Alexander the Great has never gone out of fashion. The modern literature on the Macedonian king is vast and has continued to increase immensely since Oliver Stone’s movie in 2004. The bibliography in Alexander Demandt’s new and path-breaking Alexander der Grosse: Leben und Legende runs to eleven pages (pp. 603-613), but Demandt has no intention of making a survey of the scholarship on the Macedonian king: “Die Liste umfasst nur die mehrfach zitierten oder konsultierten Arbeiten” (p. 603). The notes cover almost one hundred pages (pp. 485-574), and they are mostly references to ancient literature and sources illustrating the myth of Alexander the Great. Demandt has thus reduced the discussion of recent scholarly contributions to a minimum in order to write a stimulating synthesis based on a deep knowledge of the ancient evidence and the later tradition.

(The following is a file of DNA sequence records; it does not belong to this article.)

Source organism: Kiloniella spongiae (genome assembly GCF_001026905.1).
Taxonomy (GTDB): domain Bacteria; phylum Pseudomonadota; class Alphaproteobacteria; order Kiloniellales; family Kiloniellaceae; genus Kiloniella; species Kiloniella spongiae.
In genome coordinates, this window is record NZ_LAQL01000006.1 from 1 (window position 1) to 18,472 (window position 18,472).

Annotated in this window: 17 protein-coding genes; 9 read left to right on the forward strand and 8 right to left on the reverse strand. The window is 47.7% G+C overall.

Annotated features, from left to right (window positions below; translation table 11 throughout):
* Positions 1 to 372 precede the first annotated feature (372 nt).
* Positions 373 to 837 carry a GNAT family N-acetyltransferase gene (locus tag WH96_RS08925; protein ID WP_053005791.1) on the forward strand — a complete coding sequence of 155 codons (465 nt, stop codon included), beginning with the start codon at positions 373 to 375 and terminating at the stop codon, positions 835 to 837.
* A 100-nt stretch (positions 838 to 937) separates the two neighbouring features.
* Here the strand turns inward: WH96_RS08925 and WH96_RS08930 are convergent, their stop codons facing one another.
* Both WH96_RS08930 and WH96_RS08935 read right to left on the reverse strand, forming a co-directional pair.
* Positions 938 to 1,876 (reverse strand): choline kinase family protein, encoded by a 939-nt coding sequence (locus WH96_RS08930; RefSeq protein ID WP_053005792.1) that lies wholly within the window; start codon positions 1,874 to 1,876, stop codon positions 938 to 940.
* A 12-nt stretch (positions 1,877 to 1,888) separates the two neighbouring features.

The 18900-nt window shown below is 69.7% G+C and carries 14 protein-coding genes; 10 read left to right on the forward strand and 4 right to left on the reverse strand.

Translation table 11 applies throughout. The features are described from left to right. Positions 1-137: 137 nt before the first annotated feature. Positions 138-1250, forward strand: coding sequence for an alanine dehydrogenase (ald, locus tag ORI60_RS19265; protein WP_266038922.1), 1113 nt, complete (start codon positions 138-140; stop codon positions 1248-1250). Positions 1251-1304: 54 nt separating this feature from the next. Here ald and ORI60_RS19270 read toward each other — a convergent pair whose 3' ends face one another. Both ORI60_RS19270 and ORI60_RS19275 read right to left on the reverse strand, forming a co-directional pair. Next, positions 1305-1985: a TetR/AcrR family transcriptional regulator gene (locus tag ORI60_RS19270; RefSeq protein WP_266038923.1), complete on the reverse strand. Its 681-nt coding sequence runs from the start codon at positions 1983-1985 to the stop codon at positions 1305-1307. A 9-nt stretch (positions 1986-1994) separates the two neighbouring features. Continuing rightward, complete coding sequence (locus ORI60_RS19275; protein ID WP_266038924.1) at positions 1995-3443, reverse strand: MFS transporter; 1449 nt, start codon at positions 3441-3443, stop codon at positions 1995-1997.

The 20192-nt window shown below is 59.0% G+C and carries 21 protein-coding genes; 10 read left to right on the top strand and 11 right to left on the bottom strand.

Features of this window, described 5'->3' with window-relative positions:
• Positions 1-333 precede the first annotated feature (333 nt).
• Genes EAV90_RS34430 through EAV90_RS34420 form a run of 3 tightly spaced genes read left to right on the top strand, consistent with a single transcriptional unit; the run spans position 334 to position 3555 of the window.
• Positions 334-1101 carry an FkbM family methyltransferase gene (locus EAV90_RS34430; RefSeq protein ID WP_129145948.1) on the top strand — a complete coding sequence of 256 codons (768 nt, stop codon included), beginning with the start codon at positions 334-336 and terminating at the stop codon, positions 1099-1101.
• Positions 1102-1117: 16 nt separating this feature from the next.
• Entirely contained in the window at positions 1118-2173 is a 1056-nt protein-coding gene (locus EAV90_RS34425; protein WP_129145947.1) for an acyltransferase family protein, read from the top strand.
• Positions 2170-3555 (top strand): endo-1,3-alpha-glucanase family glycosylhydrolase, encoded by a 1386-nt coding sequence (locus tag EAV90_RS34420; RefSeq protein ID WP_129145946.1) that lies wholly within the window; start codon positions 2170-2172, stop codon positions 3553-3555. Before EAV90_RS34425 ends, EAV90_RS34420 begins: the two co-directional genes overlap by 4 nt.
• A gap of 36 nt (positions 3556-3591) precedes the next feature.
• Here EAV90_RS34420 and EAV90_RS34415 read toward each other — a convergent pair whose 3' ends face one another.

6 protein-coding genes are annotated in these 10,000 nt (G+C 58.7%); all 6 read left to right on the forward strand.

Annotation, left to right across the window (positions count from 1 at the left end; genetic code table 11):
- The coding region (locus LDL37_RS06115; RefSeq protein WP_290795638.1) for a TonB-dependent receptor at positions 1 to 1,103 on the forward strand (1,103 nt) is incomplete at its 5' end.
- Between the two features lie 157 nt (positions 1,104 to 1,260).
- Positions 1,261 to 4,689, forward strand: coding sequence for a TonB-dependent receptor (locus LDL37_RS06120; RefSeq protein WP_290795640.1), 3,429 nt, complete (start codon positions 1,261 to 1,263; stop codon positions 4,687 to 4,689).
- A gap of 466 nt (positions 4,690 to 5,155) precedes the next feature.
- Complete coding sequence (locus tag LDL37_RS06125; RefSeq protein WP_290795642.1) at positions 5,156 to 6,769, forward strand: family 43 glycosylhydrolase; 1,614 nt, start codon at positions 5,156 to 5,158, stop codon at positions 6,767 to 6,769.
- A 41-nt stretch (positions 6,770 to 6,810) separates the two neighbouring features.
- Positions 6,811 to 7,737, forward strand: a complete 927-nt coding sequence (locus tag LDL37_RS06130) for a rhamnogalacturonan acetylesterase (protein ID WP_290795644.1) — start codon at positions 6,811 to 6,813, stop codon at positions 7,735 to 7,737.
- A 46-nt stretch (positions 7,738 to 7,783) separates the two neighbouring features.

Demandt’s response to the important question of how to write a biography of Alexander the Great in the 21st century is both traditional and innovative. The composition is conventional and strictly chronological. The first chapter (pp. 1-32) of Alexander der Grosse: Leben und Legende presents the sources for the life of Alexander, including the often overlooked Islamic and medieval Christian authors. In the following two chapters, attention is focused on the Persian Empire (pp. 33-54) and Philip II (pp. 55-80) in order to give an adequate background to the life and achievements of Alexander. The following nine chapters (pp. 81-352) are a chronologically organized biography from his taming of the black horse Bucephalas at the age of twelve to his premature death in Babylon at the age of thirty-three. The administration of the Macedonian empire and the Hellenistic World is treated briefly before the two concluding chapters on the representations of Alexander in later epochs (pp. 405-456) and the recurring question of how ‘great’ Alexander was (pp. 457-483). The book also includes a chronological table (pp. 575-579) up to 2007 CE when the airport in Skopje was named ‘Alexander the Great’, three maps, five genealogical tables and a very useful index.